Jerusalem’s Paratrooper Heroes, Up Close and Personal

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22 May 2017

Let’s Open Our Sefarim This Yom Yerushalayim

On May 16 and 17, 2017, Shlomo Horwitz of Jewish Crossroads conducted interviews with two heroic paratroopers involved in liberating the Kotel on Yom Yerushalayim. These modest and gentle men, now in their 70s, share their valuable insights. Translated from the original Hebrew by Shlomo Horwitz.

Remarks from Moshe Milo, Radioman of Paratroop Brigade 55, Battalion 71, Company A, in response to Shlomo Horwitz’s question about how the liberation of the Kotel affected the paratroopers from a religious standpoint:

“To the best of my knowledge, the foundational event of the liberation of the Kotel emotionally affected the brothers-in-arms of my company. I can give you one example, about a soldier named Ze’ev Parnes from my company, an immigrant from the Soviet Union, and a self-declared secular Israeli. He recounted that he stood facing the Kotel, and that the stones of the Kotel did not “speak” to him.

But when he saw the two rabbis, Harav Zvi Yehuda Kook, and the Nazirite, Rabbi David HaKohen, ZTL reaching the Kotel, and particularly the Nazirite, stretch himself facedown on the ground and crawl to the Kotel, he became deeply moved. Today Ze’ev visits the synagogue every Friday and Shabbat. That’s one specific case.

There were absolutely secular soldiers standing there, and they were swept away with the enthusiasm of the religious soldiers. It was impossible to remain indifferent. The excitement touched everyone.

There were cases of people becoming religious, but those were in the minority.”


Remarks from Avraham Schechter, ‘runner’* and combat assistant to the Company Commander, Captain Yoram Zamosh, Paratroop Brigade 55, Battalion 71, Company A, in response to Shlomo Horwitz’s question about what he was thinking when he was one of the first to pray at the Kotel on June 7, 1967:

“I grew up in a Jewish, Zionist and religious home, and was a member of the B’nai Akiva youth group. The way we were educated regarding the whole subject of the Shoah, the basic idea was the concept of “V’techezena einenu b’shuvcha leZion” (may our eyes see when You return to Zion). (This always meant a focus on) Eretz Yisrael, Yerushalayim.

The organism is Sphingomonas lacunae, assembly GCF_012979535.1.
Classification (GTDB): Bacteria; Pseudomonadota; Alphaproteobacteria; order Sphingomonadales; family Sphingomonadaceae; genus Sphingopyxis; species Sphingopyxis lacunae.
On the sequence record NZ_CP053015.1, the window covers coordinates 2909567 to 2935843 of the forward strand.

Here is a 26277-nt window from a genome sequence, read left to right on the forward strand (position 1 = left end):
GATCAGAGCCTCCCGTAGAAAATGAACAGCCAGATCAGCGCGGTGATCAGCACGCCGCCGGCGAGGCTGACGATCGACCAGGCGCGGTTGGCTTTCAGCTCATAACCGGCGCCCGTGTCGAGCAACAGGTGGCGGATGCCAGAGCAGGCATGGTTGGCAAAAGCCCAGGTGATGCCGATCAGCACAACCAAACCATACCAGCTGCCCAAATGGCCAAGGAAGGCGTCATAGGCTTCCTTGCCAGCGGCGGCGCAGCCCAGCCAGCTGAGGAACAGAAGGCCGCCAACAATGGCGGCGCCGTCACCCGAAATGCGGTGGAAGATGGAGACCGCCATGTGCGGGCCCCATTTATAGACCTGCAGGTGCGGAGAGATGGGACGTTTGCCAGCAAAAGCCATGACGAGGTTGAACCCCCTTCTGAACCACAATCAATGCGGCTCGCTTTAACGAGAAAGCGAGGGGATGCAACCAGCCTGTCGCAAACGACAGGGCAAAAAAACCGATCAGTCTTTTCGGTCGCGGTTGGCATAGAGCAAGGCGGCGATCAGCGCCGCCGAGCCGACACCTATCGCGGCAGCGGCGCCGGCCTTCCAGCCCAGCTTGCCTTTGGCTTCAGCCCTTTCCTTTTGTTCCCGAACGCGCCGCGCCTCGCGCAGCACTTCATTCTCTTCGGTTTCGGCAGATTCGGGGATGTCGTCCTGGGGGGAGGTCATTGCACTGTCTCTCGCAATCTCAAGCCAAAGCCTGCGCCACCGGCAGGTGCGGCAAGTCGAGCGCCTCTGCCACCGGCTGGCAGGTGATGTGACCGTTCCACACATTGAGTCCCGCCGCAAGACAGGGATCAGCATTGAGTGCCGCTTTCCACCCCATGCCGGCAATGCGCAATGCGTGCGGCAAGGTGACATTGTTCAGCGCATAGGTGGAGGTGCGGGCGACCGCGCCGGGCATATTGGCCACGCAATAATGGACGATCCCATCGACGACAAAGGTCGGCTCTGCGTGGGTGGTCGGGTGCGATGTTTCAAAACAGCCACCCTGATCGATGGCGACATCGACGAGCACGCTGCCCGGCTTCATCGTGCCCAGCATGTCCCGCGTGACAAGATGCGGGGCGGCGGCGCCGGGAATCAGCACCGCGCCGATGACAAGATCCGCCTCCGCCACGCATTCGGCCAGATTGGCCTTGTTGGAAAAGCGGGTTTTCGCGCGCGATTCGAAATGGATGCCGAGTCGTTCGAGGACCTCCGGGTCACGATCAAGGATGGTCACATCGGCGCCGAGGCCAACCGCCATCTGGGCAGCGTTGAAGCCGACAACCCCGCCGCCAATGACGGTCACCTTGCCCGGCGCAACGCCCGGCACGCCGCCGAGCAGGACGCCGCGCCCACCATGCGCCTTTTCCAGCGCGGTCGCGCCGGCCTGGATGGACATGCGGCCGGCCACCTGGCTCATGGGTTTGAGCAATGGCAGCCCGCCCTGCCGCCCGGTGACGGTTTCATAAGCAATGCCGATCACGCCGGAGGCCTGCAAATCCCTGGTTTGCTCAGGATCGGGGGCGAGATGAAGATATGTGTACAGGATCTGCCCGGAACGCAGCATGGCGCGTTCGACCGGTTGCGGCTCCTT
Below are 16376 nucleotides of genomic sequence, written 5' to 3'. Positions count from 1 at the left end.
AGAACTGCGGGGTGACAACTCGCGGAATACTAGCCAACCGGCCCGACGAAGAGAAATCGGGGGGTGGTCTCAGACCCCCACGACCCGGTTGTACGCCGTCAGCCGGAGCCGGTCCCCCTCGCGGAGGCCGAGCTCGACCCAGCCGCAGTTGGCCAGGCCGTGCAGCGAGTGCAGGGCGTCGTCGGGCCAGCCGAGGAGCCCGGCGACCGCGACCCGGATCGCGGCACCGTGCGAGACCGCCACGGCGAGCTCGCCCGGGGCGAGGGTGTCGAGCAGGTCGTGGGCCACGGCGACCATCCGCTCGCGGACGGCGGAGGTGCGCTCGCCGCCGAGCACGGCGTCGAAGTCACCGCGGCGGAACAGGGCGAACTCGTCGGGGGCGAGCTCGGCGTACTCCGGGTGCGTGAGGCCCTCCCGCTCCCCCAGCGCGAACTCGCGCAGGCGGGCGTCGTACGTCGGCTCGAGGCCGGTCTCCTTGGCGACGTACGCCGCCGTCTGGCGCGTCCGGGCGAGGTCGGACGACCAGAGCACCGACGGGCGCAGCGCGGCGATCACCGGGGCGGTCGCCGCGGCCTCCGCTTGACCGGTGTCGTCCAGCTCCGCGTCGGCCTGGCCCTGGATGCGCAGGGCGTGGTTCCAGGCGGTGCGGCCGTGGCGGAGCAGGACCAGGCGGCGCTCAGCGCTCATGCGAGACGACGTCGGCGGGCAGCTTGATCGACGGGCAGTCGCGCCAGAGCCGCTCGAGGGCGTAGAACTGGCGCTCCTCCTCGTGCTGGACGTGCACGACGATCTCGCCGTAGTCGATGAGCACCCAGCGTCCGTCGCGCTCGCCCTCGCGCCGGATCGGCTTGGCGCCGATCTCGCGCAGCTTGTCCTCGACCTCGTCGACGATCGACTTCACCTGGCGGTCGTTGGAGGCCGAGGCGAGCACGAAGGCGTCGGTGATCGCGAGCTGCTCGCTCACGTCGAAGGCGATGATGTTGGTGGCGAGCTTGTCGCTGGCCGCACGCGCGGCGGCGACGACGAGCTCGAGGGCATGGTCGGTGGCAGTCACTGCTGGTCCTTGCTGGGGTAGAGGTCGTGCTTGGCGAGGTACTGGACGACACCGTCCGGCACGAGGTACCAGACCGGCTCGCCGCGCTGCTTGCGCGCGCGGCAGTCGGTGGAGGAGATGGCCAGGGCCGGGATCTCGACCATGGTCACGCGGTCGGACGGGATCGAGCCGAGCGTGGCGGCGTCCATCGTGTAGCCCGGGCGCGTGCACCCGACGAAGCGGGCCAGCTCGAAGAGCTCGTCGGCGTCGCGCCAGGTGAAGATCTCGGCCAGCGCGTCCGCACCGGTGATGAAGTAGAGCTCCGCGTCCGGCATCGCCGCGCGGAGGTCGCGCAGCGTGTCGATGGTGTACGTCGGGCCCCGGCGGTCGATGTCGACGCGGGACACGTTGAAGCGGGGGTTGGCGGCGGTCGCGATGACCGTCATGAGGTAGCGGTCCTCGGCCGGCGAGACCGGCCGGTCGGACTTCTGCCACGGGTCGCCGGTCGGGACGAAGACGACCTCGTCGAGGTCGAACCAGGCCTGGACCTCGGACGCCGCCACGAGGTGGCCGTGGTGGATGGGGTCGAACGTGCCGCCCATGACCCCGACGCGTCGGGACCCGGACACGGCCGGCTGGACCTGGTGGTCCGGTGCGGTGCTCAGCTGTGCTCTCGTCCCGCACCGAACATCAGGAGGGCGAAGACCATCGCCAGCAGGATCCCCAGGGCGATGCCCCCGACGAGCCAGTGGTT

In our home I always heard stories from my father, z’l about how, before ‘48, he used to go for the three major holidays to Yerushalayim, and he’d go to the Kotel with my older brother (who is now 83 years old). This made me jealous, since they had been there, but I had not, since I was born in ’47, a year before the outbreak of battles in the War of Liberation and the departure of the Jews from the Old City.

“But in light of my education, the yearning and the extended service in the Paratroops, it brings you to tremendous feeling (to liberate the Kotel). First of all, one can say that this is revenge against the Greeks and the Romans. A Jewish soldier, Jewish soldiers, paratroopers, restoring what belongs to the Jewish People. And to come back after 19 years under foreign control, when they didn’t allow any Jew to go there. The chance to pray, to blow the shofar, or do anything else that was not possible to do for decades before the Six Day War.

I was moved, yes. They say I cried. Among my thoughts was how much I wanted my father to know at that moment where I was, since I knew how important it was to him. When I was a child and we used to hike in Jerusalem and we’d go up to David’s Tower, to Mount Zion, we would gaze at where we estimated the Kotel to be, with the hope of getting there one day.

It’s a great merit to be one of the people who have liberated and restored the Kotel to the Jewish People. It’s not a simple matter. There is crying, excitement. One of the prayers (I had), as I can remember, was a request that we will never need to give back this place again, that it would stay with us forever.

It’s very hard to convey feelings like this in a telephone conversation, if at all.

I know that you, like me, as a believing Jew who observes the Mitzvot, know that Jerusalem is the Eternal Capital. It was the capital of the Jewish People, and it will remain the capital of the Jewish People. And all those around us can say what they want!

…we have no other solution (other than) to just make aliyah. The more people come on aliyah, the stronger we will be.”

*Mr. Schechter explained that the ‘runner’ (Ratz Mem-Pay) acts as the personal bodyguard to the Company Commander, and serves as a conduit for information by acting as the Commander’s personal messenger in between squad to squad, company to company, etc.

See also: A Paratrooper in Jerusalem

The words of this author reflect his/her own opinions and do not necessarily represent the official position of the Orthodox Union.